Chancellor George Osborne has announced a £100m fund to boost university research in the UK through private sector involvement.
The government was committing the cash for "investment in major new university research facilities", he said in his Budget speech.
Few details have been released, but the funding is intended to attract outside investment for universities.
Universities and campaign groups say it will help offset cuts to the sector.
The Department for Business Innovation and Skills said the funds would go to "large capital projects" which bring in "significant private investment", for example joint research facilities.
A spokeswoman said details would be announced soon.
'Step in right direction'
Universities and Science Minister David Willetts said: "Industry and universities have a vital role to play in collaborating to achieve sustained growth in our economy.
"We know from experience that targeted funding can be successful in attracting significant business investment to our university research base. As part of our drive in bringing together the business, charity and university sectors, this new £100m investment could bring in upwards of £200m additional private funding to help stimulate innovation and secure our high-tech future."
Sir Paul Nurse, president of the Royal Society, said the investment was helpful - but not enough.
"These things are very welcome but on their own they are only green shoots," he said.
"In the UK, the government and industry still invest a smaller percentage of our Gross Domestic Product in research and development than our competitor economies and while that remains the case we will not fulfil the Chancellor's goal of making the UK into Europe's technology centre."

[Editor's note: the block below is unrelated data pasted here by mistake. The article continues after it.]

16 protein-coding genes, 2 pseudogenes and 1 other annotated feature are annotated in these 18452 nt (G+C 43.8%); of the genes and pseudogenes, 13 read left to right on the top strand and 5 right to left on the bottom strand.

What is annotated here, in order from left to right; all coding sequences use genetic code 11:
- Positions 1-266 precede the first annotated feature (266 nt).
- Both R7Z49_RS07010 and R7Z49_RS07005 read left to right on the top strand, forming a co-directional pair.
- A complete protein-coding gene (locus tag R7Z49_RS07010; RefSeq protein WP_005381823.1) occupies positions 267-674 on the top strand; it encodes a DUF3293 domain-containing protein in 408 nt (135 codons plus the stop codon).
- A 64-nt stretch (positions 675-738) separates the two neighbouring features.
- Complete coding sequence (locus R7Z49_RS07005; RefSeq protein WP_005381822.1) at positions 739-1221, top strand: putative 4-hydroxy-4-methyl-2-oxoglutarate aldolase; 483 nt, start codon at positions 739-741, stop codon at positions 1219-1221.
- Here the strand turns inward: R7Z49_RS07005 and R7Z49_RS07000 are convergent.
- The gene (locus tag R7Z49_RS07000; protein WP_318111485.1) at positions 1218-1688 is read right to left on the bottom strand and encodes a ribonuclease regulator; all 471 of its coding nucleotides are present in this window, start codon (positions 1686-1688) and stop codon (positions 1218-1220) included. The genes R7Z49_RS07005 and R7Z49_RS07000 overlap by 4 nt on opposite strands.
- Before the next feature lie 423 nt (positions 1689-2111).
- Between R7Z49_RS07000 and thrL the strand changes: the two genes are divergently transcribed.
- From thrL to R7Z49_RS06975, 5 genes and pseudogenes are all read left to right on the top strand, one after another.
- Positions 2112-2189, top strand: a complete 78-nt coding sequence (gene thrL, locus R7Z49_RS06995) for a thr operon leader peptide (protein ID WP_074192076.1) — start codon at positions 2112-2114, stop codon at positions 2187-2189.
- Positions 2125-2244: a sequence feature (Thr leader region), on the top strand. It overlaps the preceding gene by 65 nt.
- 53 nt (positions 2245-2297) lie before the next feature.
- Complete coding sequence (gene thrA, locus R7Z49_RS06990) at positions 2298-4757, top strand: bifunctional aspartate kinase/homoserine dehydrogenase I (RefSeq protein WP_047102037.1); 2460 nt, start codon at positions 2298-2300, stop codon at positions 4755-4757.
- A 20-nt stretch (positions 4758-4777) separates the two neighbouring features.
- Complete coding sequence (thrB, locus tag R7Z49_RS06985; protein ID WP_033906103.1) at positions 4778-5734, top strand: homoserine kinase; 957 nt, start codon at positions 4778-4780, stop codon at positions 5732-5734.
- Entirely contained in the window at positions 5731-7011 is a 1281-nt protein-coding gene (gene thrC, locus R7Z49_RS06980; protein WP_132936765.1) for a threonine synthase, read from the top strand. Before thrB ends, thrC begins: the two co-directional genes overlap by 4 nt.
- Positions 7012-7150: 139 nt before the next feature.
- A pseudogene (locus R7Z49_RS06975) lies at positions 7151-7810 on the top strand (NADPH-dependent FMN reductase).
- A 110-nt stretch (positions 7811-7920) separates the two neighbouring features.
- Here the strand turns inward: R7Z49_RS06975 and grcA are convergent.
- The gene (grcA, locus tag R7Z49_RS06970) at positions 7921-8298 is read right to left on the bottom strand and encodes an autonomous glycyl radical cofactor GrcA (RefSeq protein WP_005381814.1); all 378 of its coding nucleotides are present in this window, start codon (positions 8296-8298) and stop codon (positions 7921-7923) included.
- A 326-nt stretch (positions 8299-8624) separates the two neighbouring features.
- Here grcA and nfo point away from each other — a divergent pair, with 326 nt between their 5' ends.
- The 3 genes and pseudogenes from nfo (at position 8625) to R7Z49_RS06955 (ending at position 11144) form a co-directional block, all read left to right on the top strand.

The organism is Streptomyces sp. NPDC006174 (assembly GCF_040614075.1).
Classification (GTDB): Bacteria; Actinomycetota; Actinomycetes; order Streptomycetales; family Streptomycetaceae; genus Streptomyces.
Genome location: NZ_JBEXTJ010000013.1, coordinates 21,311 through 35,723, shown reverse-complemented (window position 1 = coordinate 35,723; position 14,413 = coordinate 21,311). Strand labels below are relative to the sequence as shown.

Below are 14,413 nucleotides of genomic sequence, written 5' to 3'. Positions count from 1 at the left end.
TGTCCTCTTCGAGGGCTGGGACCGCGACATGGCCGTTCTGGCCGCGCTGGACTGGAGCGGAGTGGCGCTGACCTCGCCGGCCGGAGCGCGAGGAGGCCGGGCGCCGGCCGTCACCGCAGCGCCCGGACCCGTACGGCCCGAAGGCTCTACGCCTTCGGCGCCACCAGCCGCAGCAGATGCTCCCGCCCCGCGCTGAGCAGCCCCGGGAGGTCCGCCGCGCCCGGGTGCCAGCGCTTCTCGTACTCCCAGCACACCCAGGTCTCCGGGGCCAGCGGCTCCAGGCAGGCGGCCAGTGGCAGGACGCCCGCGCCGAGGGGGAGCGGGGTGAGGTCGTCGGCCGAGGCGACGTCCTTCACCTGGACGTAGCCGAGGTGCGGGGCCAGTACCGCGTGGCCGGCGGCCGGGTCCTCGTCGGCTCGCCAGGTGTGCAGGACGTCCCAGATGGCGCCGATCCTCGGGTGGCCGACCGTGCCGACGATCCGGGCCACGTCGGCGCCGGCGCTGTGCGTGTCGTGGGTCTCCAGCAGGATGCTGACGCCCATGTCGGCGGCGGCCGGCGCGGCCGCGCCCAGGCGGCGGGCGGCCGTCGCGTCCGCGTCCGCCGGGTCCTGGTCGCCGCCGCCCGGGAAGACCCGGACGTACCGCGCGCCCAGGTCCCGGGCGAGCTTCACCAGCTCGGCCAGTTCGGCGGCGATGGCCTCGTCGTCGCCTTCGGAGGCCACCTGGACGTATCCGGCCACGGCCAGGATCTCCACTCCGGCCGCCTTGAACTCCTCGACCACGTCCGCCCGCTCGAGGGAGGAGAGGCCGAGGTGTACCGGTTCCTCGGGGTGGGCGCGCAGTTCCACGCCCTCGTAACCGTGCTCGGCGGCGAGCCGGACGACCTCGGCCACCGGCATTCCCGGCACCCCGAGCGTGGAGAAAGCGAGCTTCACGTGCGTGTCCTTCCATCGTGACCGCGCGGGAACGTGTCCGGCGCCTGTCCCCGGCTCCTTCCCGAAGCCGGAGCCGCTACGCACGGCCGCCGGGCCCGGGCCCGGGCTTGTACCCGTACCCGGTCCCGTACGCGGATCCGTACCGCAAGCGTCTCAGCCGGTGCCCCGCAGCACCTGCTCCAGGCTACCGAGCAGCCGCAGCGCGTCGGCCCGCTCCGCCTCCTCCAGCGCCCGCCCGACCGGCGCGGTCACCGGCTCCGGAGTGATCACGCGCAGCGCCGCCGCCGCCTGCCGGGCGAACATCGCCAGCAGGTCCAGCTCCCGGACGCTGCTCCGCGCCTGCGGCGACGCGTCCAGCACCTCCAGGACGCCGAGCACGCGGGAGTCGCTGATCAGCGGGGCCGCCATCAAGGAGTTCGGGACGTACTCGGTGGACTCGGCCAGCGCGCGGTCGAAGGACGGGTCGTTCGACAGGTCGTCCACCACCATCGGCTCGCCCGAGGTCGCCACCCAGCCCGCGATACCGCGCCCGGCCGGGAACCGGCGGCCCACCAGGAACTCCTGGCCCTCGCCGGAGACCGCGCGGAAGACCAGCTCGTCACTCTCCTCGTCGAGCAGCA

Imran Khan, the director of the Campaign for Science and Engineering, said: "Today's announcement is the latest in a string of pledges of extra cash for science and engineering, and shows that the government does understand that we cannot have a rebalanced economy without investment in research.
"I suspect the government realises that the multi-billion pound, 50% cut made to research capital in 2010 simply isn't sustainable. Despite difficult times they are trying to put it right.
"However, simply reversing cuts isn't going to be a game-changer for the UK. We need to be far more ambitious if we're serious about having a high-tech future."
In autumn 2010, the chancellor said he was freezing the annual science budget for four years at £4.6bn per year, although when inflation was taken in to account, this amounted to a 10% cut in real terms.
Later, a 40% cut to the sector's capital expenditure was announced - money spent on building, maintenance or equipment.
The director general of the Russell Group of research-intensive universities, Wendy Piatt, said: "The research which takes place in our world-class universities drives long term and sustainable economic growth. But the first-rate infrastructure needed to facilitate the very best research and teaching cannot be bought on the cheap.
"Today's Budget announcement ... is a step in the right direction, especially following recent cuts to capital spending.
"Let's not forget that our competitors are injecting vast amounts of cash into their universities, and our leading universities are already under-resourced in comparison with our international competitors."